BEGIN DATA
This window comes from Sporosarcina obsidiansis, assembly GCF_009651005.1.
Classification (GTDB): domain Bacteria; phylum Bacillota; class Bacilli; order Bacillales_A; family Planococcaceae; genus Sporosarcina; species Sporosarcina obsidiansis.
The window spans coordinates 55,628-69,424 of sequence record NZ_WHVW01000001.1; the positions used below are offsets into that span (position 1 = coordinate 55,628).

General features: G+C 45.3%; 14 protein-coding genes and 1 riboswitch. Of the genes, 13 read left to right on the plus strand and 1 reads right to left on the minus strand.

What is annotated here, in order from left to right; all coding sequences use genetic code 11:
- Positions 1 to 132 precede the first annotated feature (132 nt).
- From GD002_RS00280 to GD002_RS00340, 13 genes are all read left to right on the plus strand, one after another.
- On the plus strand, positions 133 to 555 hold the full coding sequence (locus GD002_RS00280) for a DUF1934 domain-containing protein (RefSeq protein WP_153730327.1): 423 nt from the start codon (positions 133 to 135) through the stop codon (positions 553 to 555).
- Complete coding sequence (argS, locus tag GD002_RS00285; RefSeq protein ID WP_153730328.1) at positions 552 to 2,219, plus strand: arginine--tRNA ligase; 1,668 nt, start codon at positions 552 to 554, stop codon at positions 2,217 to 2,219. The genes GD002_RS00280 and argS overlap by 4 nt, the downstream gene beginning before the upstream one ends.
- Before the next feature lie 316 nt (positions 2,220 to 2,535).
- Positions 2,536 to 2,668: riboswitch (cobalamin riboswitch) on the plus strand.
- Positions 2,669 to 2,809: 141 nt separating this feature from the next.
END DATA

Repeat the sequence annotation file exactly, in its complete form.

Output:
This window comes from Sporosarcina obsidiansis, assembly GCF_009651005.1.
Classification (GTDB): domain Bacteria; phylum Bacillota; class Bacilli; order Bacillales_A; family Planococcaceae; genus Sporosarcina; species Sporosarcina obsidiansis.
The window spans coordinates 55,628-69,424 of sequence record NZ_WHVW01000001.1; the positions used below are offsets into that span (position 1 = coordinate 55,628).

General features: G+C 45.3%; 14 protein-coding genes and 1 riboswitch. Of the genes, 13 read left to right on the plus strand and 1 reads right to left on the minus strand.

What is annotated here, in order from left to right; all coding sequences use genetic code 11:
- Positions 1 to 132 precede the first annotated feature (132 nt).
- From GD002_RS00280 to GD002_RS00340, 13 genes are all read left to right on the plus strand, one after another.
- On the plus strand, positions 133 to 555 hold the full coding sequence (locus GD002_RS00280) for a DUF1934 domain-containing protein (RefSeq protein WP_153730327.1): 423 nt from the start codon (positions 133 to 135) through the stop codon (positions 553 to 555).
- Complete coding sequence (argS, locus tag GD002_RS00285; RefSeq protein ID WP_153730328.1) at positions 552 to 2,219, plus strand: arginine--tRNA ligase; 1,668 nt, start codon at positions 552 to 554, stop codon at positions 2,217 to 2,219. The genes GD002_RS00280 and argS overlap by 4 nt, the downstream gene beginning before the upstream one ends.
- Before the next feature lie 316 nt (positions 2,220 to 2,535).
- Positions 2,536 to 2,668: riboswitch (cobalamin riboswitch) on the plus strand.
- Positions 2,669 to 2,809: 141 nt separating this feature from the next.